Telethon Institute for Child Health Research. (2009, April 23). New Insight Into Rett Syndrome Severity. ScienceDaily. Retrieved September 1, 2014 from www.sciencedaily.com/releases/2009/04/090420103545.htm
Telethon Institute for Child Health Research. "New Insight Into Rett Syndrome Severity." ScienceDaily. www.sciencedaily.com/releases/2009/04/090420103545.htm (accessed September 1, 2014).

Share This




More Health & Medicine News

Monday, September 1, 2014

Featured Research

from universities, journals, and other organizations


Featured Videos

from AP, Reuters, AFP, and other news services

Get on Your Bike! London Cycling Popularity Soars Despite Danger

Get on Your Bike! London Cycling Popularity Soars Despite Danger

AFP (Sep. 1, 2014) Wedged between buses, lorries and cars, cycling in London isn't for the faint hearted. Nevertheless the number of people choosing to bike in the British capital has doubled over the past 15 years. Duration: 02:27 Video provided by AFP
Powered by NewsLook.com
Can You Train Your Brain To Eat Healthy?

Can You Train Your Brain To Eat Healthy?

Newsy (Sep. 1, 2014) New research says if you condition yourself to eat healthy foods, eventually you'll crave them instead of junk food. Video provided by Newsy
Powered by NewsLook.com
We've Got Mites Living In Our Faces And So Do You

We've Got Mites Living In Our Faces And So Do You

Newsy (Aug. 30, 2014) A new study suggests 100 percent of adult humans (those over 18 years of age) have Demodex mites living in their faces. Video provided by Newsy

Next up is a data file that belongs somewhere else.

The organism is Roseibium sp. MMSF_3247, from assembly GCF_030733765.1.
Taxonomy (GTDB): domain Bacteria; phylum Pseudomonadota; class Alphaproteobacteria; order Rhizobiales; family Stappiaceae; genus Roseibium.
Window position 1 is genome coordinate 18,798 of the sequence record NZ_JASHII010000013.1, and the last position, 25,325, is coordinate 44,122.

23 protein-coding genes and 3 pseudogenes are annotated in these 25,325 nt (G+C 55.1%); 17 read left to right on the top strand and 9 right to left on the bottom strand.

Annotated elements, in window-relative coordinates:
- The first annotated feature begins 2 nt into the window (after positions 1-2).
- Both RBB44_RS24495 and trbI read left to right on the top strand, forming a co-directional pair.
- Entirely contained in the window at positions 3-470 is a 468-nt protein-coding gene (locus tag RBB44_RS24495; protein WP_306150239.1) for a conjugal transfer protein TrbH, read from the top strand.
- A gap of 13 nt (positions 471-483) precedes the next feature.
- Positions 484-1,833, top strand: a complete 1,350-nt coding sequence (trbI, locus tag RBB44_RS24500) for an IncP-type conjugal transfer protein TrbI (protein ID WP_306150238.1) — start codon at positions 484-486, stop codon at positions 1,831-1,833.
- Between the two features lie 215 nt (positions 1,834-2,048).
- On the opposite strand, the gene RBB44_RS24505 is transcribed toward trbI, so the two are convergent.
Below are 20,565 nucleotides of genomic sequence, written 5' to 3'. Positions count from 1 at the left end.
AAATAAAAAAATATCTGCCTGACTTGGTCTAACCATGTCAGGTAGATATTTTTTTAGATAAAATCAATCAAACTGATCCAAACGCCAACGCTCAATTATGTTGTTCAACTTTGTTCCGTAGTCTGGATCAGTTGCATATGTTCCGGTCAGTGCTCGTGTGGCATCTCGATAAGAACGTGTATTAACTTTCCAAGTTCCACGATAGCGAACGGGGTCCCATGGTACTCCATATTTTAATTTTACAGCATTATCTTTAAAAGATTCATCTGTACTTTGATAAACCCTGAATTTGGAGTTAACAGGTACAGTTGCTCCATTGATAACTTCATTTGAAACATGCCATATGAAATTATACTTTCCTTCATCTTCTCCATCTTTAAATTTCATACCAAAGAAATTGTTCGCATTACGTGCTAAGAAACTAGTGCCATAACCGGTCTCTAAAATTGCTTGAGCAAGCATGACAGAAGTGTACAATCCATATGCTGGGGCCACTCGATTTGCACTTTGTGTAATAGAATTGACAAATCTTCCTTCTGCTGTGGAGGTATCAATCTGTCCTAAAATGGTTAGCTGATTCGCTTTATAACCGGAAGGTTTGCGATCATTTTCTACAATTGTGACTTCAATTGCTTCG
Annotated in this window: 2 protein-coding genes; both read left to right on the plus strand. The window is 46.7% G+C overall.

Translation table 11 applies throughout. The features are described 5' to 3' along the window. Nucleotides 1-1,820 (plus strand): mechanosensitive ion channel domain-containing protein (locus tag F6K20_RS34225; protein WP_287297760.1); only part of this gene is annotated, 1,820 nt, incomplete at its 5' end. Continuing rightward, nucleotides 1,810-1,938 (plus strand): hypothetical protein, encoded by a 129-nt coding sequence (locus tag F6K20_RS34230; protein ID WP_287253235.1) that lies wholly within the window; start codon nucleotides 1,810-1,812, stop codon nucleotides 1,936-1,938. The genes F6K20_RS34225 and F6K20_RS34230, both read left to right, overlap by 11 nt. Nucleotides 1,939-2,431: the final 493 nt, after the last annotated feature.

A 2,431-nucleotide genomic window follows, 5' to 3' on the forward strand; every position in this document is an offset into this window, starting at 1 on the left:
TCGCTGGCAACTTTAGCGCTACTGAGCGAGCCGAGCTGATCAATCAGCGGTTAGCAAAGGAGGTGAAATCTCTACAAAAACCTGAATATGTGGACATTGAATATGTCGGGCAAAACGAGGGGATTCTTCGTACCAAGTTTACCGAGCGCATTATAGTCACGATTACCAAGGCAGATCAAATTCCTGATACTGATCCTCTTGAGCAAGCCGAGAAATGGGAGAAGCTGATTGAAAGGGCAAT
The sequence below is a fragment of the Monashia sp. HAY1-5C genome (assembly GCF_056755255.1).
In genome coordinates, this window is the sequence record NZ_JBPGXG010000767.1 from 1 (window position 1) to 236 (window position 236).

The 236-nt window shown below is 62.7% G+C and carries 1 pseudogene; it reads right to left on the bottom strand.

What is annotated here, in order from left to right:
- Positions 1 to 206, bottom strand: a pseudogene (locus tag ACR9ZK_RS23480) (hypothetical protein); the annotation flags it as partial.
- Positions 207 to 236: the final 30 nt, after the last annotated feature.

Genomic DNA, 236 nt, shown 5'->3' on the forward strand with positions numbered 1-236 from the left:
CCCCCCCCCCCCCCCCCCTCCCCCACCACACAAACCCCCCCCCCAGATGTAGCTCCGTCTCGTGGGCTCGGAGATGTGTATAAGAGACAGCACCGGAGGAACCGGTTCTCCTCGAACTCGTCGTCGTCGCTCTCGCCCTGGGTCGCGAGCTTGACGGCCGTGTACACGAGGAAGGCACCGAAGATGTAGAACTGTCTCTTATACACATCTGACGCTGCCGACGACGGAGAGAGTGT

Powered by NewsLook.com
Liberia Continues Fight Against Ebola

Liberia Continues Fight Against Ebola

AFP (Aug. 30, 2014) Authorities in Liberia try to stem the spread of the Ebola epidemic by raising awareness and setting up sanitation units for people to wash their hands. Duration: 00:41 Video provided by AFP
Powered by NewsLook.com

Search ScienceDaily

Number of stories in archives: 140,361

Find with keyword(s):
Enter a keyword or phrase to search ScienceDaily for related topics and research stories.

Save/Print:
Share:

Breaking News:
from the past week

In Other News

... from NewsDaily.com

Science News

Health News

Environment News

Technology News



Save/Print:
Share:

Free Subscriptions


Get the latest science news with ScienceDaily's free email newsletters, updated daily and weekly. Or view hourly updated newsfeeds in your RSS reader:

Get Social & Mobile


Keep up to date with the latest news from ScienceDaily via social networks and mobile apps:

Have Feedback?


Tell us what you think of ScienceDaily -- we welcome both positive and negative comments. Have any problems using the site? Questions?
Mobile: iPhone Android Web
Follow: Facebook Twitter Google+
Subscribe: RSS Feeds Email Newsletters
Latest Headlines Health & Medicine Mind & Brain Space & Time Matter & Energy Computers & Math Plants & Animals Earth & Climate Fossils & Ruins